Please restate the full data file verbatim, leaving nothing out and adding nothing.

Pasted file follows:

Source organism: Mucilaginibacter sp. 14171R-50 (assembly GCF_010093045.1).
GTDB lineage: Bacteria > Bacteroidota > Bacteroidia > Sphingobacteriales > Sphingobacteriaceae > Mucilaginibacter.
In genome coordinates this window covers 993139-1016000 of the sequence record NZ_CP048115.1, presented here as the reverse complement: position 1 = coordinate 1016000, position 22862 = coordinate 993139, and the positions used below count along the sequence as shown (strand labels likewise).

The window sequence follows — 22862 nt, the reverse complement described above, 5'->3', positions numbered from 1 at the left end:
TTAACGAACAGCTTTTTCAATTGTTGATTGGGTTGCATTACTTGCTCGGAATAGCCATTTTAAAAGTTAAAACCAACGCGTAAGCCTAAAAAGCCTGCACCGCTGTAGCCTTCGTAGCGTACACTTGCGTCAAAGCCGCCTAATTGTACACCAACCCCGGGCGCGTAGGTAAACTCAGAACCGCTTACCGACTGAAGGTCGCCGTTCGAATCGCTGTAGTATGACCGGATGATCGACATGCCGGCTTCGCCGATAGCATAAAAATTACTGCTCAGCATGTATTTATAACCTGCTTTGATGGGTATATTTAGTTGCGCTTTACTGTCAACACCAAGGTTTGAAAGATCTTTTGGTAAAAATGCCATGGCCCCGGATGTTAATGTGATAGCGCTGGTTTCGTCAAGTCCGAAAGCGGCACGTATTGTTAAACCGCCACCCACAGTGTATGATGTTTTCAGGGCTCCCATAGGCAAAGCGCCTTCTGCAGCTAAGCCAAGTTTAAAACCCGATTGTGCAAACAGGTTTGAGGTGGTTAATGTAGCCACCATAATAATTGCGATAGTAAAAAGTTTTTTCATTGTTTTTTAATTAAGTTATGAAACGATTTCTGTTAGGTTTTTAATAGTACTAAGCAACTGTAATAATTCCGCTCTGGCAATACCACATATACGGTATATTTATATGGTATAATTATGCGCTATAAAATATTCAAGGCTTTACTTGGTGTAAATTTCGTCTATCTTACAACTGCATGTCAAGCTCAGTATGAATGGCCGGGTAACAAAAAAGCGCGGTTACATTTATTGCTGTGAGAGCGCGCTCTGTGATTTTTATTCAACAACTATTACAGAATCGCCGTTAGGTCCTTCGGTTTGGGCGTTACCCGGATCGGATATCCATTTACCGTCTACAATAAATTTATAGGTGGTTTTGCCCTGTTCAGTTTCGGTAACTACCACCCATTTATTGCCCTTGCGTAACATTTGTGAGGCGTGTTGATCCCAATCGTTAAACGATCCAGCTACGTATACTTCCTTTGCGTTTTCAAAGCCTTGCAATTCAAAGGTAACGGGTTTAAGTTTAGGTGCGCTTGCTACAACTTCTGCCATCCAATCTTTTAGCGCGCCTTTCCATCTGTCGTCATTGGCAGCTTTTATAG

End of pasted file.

Source organism: Mucilaginibacter sp. 14171R-50 (assembly GCF_010093045.1).
GTDB lineage: Bacteria > Bacteroidota > Bacteroidia > Sphingobacteriales > Sphingobacteriaceae > Mucilaginibacter.
In genome coordinates this window covers 993139-1016000 of the sequence record NZ_CP048115.1, presented here as the reverse complement: position 1 = coordinate 1016000, position 22862 = coordinate 993139, and the positions used below count along the sequence as shown (strand labels likewise).

The window sequence follows — 22862 nt, the reverse complement described above, 5'->3', positions numbered from 1 at the left end:
TTAACGAACAGCTTTTTCAATTGTTGATTGGGTTGCATTACTTGCTCGGAATAGCCATTTTAAAAGTTAAAACCAACGCGTAAGCCTAAAAAGCCTGCACCGCTGTAGCCTTCGTAGCGTACACTTGCGTCAAAGCCGCCTAATTGTACACCAACCCCGGGCGCGTAGGTAAACTCAGAACCGCTTACCGACTGAAGGTCGCCGTTCGAATCGCTGTAGTATGACCGGATGATCGACATGCCGGCTTCGCCGATAGCATAAAAATTACTGCTCAGCATGTATTTATAACCTGCTTTGATGGGTATATTTAGTTGCGCTTTACTGTCAACACCAAGGTTTGAAAGATCTTTTGGTAAAAATGCCATGGCCCCGGATGTTAATGTGATAGCGCTGGTTTCGTCAAGTCCGAAAGCGGCACGTATTGTTAAACCGCCACCCACAGTGTATGATGTTTTCAGGGCTCCCATAGGCAAAGCGCCTTCTGCAGCTAAGCCAAGTTTAAAACCCGATTGTGCAAACAGGTTTGAGGTGGTTAATGTAGCCACCATAATAATTGCGATAGTAAAAAGTTTTTTCATTGTTTTTTAATTAAGTTATGAAACGATTTCTGTTAGGTTTTTAATAGTACTAAGCAACTGTAATAATTCCGCTCTGGCAATACCACATATACGGTATATTTATATGGTATAATTATGCGCTATAAAATATTCAAGGCTTTACTTGGTGTAAATTTCGTCTATCTTACAACTGCATGTCAAGCTCAGTATGAATGGCCGGGTAACAAAAAAGCGCGGTTACATTTATTGCTGTGAGAGCGCGCTCTGTGATTTTTATTCAACAACTATTACAGAATCGCCGTTAGGTCCTTCGGTTTGGGCGTTACCCGGATCGGATATCCATTTACCGTCTACAATAAATTTATAGGTGGTTTTGCCCTGTTCAGTTTCGGTAACTACCACCCATTTATTGCCCTTGCGTAACATTTGTGAGGCGTGTTGATCCCAATCGTTAAACGATCCAGCTACGTATACTTCCTTTGCGTTTTCAAAGCCTTGCAATTCAAAGGTAACGGGTTTAAGTTTAGGTGCGCTTGCTACAACTTCTGCCATCCAATCTTTTAGCGCGCCTTTCCATCTGTCGTCATTGGCAGCTTTTATAG